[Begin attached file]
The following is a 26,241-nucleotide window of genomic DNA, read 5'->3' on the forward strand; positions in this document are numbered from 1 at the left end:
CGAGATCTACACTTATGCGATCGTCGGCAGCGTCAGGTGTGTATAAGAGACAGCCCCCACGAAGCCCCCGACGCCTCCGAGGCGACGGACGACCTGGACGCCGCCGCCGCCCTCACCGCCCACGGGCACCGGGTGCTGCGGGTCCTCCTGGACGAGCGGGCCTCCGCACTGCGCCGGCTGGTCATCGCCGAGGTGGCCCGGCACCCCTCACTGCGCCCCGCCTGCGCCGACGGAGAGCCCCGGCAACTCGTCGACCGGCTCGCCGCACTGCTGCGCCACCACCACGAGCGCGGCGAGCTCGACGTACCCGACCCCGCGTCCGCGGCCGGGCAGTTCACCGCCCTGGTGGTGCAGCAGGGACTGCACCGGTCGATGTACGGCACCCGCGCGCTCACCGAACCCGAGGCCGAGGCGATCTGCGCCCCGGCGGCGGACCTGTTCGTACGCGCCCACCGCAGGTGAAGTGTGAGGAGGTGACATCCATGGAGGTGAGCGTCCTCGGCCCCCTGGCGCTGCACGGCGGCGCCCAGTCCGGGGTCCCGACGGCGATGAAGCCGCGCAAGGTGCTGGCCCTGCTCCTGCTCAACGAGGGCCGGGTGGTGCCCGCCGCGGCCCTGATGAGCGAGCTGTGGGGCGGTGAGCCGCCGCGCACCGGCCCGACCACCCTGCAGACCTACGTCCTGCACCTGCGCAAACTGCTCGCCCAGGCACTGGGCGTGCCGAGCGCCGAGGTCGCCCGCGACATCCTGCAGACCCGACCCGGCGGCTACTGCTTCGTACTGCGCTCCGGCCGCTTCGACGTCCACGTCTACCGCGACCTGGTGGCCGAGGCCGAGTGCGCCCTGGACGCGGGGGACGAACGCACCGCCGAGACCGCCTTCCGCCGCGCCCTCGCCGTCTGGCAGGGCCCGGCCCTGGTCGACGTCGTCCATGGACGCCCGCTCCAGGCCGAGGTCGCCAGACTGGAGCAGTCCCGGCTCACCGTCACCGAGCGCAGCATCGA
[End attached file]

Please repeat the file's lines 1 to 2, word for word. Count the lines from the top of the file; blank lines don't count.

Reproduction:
The following is a 26,241-nucleotide window of genomic DNA, read 5'->3' on the forward strand; positions in this document are numbered from 1 at the left end:
CGAGATCTACACTTATGCGATCGTCGGCAGCGTCAGGTGTGTATAAGAGACAGCCCCCACGAAGCCCCCGACGCCTCCGAGGCGACGGACGACCTGGACGCCGCCGCCGCCCTCACCGCCCACGGGCACCGGGTGCTGCGGGTCCTCCTGGACGAGCGGGCCTCCGCACTGCGCCGGCTGGTCATCGCCGAGGTGGCCCGGCACCCCTCACTGCGCCCCGCCTGCGCCGACGGAGAGCCCCGGCAACTCGTCGACCGGCTCGCCGCACTGCTGCGCCACCACCACGAGCGCGGCGAGCTCGACGTACCCGACCCCGCGTCCGCGGCCGGGCAGTTCACCGCCCTGGTGGTGCAGCAGGGACTGCACCGGTCGATGTACGGCACCCGCGCGCTCACCGAACCCGAGGCCGAGGCGATCTGCGCCCCGGCGGCGGACCTGTTCGTACGCGCCCACCGCAGGTGAAGTGTGAGGAGGTGACATCCATGGAGGTGAGCGTCCTCGGCCCCCTGGCGCTGCACGGCGGCGCCCAGTCCGGGGTCCCGACGGCGATGAAGCCGCGCAAGGTGCTGGCCCTGCTCCTGCTCAACGAGGGCCGGGTGGTGCCCGCCGCGGCCCTGATGAGCGAGCTGTGGGGCGGTGAGCCGCCGCGCACCGGCCCGACCACCCTGCAGACCTACGTCCTGCACCTGCGCAAACTGCTCGCCCAGGCACTGGGCGTGCCGAGCGCCGAGGTCGCCCGCGACATCCTGCAGACCCGACCCGGCGGCTACTGCTTCGTACTGCGCTCCGGCCGCTTCGACGTCCACGTCTACCGCGACCTGGTGGCCGAGGCCGAGTGCGCCCTGGACGCGGGGGACGAACGCACCGCCGAGACCGCCTTCCGCCGCGCCCTCGCCGTCTGGCAGGGCCCGGCCCTGGTCGACGTCGTCCATGGACGCCCGCTCCAGGCCGAGGTCGCCAGACTGGAGCAGTCCCGGCTCACCGTCACCGAGCGCAGCATCGA